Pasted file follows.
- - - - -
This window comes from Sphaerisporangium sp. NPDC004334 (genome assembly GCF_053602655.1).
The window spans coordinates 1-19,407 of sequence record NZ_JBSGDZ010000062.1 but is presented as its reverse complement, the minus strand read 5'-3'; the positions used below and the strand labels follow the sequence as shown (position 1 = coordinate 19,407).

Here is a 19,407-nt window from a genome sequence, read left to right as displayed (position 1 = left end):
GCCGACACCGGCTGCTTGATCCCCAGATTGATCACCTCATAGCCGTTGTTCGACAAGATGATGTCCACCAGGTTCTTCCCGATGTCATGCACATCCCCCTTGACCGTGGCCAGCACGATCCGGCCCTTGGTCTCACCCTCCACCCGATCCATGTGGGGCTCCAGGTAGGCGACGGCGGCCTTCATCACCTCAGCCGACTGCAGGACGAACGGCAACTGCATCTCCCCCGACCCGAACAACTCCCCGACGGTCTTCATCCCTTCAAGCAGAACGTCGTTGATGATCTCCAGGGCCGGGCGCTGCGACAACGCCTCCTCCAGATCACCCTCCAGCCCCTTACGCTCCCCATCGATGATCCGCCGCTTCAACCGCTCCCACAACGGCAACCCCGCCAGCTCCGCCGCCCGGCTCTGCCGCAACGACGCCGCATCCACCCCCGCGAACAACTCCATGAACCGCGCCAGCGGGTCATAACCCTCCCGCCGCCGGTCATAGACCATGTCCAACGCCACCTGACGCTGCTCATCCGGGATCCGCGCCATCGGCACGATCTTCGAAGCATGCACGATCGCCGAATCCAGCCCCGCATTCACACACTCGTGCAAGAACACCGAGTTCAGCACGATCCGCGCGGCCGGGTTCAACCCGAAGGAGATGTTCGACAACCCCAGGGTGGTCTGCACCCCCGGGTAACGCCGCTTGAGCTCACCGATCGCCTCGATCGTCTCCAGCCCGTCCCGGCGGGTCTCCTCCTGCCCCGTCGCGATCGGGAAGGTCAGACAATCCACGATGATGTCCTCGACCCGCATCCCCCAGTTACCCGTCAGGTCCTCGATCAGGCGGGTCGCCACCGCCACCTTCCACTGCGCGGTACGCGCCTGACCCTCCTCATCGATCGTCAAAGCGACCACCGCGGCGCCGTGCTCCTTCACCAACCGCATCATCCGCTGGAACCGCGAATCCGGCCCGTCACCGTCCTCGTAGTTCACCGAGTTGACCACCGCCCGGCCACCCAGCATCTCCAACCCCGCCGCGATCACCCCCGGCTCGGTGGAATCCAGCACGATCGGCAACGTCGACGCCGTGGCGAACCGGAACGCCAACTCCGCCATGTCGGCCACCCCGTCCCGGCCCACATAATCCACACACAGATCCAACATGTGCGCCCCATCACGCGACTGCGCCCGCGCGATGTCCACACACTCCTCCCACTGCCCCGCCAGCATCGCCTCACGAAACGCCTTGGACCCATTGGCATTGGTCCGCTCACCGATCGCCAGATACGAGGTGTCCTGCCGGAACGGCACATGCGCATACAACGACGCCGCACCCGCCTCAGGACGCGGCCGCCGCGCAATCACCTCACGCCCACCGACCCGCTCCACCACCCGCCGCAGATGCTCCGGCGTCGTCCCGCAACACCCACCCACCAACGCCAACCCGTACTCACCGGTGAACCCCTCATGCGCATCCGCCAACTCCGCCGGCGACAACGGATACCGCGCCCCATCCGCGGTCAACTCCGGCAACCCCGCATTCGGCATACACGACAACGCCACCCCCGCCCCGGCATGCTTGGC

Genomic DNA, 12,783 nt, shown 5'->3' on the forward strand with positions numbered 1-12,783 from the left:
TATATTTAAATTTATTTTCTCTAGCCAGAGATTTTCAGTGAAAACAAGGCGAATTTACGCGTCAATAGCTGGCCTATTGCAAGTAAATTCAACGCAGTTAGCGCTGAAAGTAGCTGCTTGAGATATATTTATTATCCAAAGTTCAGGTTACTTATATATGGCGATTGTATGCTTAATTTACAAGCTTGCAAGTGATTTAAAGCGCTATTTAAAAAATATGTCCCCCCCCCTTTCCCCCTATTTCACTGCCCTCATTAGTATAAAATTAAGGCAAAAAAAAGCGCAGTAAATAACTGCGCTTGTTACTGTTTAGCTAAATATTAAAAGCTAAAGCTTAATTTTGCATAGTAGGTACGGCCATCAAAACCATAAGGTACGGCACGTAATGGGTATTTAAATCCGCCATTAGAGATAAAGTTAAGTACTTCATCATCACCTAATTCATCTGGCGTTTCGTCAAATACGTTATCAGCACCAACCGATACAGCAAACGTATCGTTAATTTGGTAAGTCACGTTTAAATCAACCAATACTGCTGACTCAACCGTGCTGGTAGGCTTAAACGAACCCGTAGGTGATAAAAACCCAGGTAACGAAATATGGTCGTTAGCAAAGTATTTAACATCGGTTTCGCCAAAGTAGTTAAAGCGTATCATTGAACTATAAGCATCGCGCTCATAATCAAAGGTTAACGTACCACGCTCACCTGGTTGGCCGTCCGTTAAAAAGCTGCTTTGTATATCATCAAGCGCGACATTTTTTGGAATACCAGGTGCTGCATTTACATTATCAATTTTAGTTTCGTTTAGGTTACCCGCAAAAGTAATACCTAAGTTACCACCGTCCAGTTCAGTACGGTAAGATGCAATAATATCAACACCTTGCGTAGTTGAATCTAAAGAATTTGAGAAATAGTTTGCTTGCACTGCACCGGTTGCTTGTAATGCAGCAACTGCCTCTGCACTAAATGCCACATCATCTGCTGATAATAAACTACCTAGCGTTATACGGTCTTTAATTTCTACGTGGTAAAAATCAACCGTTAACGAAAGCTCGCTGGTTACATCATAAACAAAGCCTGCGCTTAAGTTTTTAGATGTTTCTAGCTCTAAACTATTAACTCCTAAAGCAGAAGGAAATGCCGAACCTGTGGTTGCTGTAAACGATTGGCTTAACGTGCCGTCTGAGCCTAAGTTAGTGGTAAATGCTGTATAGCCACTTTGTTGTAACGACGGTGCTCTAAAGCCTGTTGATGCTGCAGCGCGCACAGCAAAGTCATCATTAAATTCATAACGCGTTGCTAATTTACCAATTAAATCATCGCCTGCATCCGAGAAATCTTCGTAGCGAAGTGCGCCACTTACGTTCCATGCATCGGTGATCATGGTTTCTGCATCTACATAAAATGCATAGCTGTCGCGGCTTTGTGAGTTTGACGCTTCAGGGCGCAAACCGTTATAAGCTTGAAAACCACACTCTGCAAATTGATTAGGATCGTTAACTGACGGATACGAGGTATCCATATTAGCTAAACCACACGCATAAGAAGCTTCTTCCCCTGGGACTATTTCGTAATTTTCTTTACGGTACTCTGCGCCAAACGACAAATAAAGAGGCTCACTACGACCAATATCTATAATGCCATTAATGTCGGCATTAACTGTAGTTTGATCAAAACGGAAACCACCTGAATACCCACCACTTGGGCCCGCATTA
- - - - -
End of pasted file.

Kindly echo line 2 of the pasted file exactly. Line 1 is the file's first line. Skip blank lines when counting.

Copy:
The window spans coordinates 1-19,407 of sequence record NZ_JBSGDZ010000062.1 but is presented as its reverse complement, the minus strand read 5'-3'; the positions used below and the strand labels follow the sequence as shown (position 1 = coordinate 19,407).